Suicide is pointless, man testifies

  • Follow Your Faith

A.J. Reed considers himself a living, breathing, walking, talking miracle.

A.J. Reed shot himself with a shotgun.  Special
Special
A.J. Reed shot himself with a shotgun.

He is still here after twice trying to kill himself, first by taking an overdose of pain medication, then by shooting himself in the face with a shotgun.

The 22-year-old Mr. Reed travels and delivers his testimony about how he grew in faith and changed his life.

"People ask if I regret what I did,'' he said. "My blindness, my speech impediment, my facial disfigurement - it's all for the glory of God.

"I don't want my eyesight back. I'd rather live now in Jesus Christ than live how I was. People can look at me without saying a word and say, 'If he can make it, if God is with him, why can't I?'

"Some people are praying for miracles and this and that; sometimes you got to just step out and be a miracle."

Mr. Reed will be the keynote speaker at Youth Explosion 2007 at Padgett Farm in Burke County. The free event started Friday and will resume from 10 a.m. to 6 p.m. today.

Also featured will be Christian hip-hop singer Canton Jones and former Harlem Globetrotter Melvin Adams, both of whom will deliver messages for youths.

Mr. Reed found himself in trouble early on. His parents divorced when he was 5, and he later rebelled by drinking, hanging with the wrong crowd and making bad grades.

At 13, he was arrested for trying to rob a store. His behavior worsened as he covered up his inner hurt and shame from being looked down on by his teachers and peers, and so he decided to live up to his troublemaker label, he said.

Filled with depression, he tried suicide. The shotgun blast nearly seven years ago cost him his eyesight and left him disfigured.

Doctors told his mother that he wouldn't make it and that if he did, he would be in a permanent vegetative state.

"I asked doctors why I lived. They said it was because of my health, but that didn't sit well with me," he said. "I knew healthy people who died from car accidents."

While recovering and undergoing some of his 36 reconstructive surgeries, Mr. Reed began going to church regularly with his brother.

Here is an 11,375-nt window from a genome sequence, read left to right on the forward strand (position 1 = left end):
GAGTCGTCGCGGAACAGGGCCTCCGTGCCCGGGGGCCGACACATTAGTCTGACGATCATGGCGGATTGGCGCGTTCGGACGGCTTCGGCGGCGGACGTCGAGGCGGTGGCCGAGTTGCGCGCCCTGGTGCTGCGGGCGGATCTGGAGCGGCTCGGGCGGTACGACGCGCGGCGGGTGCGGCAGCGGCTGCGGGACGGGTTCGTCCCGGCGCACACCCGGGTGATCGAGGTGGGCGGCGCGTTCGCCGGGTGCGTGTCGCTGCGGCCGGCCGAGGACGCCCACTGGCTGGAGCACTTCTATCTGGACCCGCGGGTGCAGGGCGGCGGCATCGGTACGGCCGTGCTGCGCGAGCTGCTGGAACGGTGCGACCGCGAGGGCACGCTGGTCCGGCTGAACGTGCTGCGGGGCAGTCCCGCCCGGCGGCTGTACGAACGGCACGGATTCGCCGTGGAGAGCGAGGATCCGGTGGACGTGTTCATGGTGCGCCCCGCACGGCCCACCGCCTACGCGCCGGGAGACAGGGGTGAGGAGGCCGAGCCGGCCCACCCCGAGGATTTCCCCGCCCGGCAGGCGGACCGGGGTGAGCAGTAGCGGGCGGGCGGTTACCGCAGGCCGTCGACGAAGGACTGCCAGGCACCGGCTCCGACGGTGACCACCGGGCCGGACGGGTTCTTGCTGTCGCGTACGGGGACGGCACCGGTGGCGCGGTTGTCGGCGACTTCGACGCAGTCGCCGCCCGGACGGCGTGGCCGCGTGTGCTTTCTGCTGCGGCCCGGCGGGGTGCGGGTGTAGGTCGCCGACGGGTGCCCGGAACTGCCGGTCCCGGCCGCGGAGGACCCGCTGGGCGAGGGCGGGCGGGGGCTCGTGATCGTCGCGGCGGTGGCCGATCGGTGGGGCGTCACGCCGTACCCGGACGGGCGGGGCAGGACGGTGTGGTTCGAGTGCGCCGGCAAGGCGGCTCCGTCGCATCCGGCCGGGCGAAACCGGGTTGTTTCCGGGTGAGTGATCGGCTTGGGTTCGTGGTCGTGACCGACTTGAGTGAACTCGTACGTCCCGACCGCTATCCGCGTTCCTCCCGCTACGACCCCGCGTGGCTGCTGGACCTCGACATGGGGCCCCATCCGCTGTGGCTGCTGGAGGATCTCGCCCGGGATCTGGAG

"Little by little, things started making sense," he said. "The stories about Job, Joseph - all the persecution and stuff they went through, and they were content.

"I prayed and prayed and decided to submit to God because I didn't know what to do with it."

He and friend Dennis Hurst started the A.J. Reed Outreach Ministry to reach troubled young people, especially those considering suicide.

"I am his Paul and he's my Timothy," said Mr. Hurst, the executive director of the ministry. "The underlying element is that A.J. lived, that God kept the cognitive part of his brain."

Mr. Reed agrees when Mr. Hurst says that without the test, there is no testimony. The hardest thing he lives with today, Mr. Reed said, is guilt - of having been a bad role model and of what the shooting put his family and others through.

Leslie Padgett, the owner of Padgett Farms, said the youth event is the culmination of a year of prayer. For 18 years, he has used his 610-acre retreat as a ministry for small youth and church groups, but has been asking God how he could "open it more and do more to glorify him" by reaching more youths, he said.

Mr. Padgett said he saw Mr. Reed on television and felt he would be perfect to speak at his "crusade for salvation."

"God didn't let him die," Mr. Padgett said. "God reached him and is using him in a mighty way to reach young people."

Reach C. Samantha McKevie at (706) 823-3552 or samantha.mckevie@augustachronicle.com.

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IF YOU GO

WHAT: Youth Explosion 2007
WHEN: 10 a.m. to 6 p.m.
WHERE: Padgett's Farm, 1700 U.S. Highway 23 S., Waynesboro, Ga.
COST: Free
INFORMATION: (706) 829-2517 or (706) 554-1242


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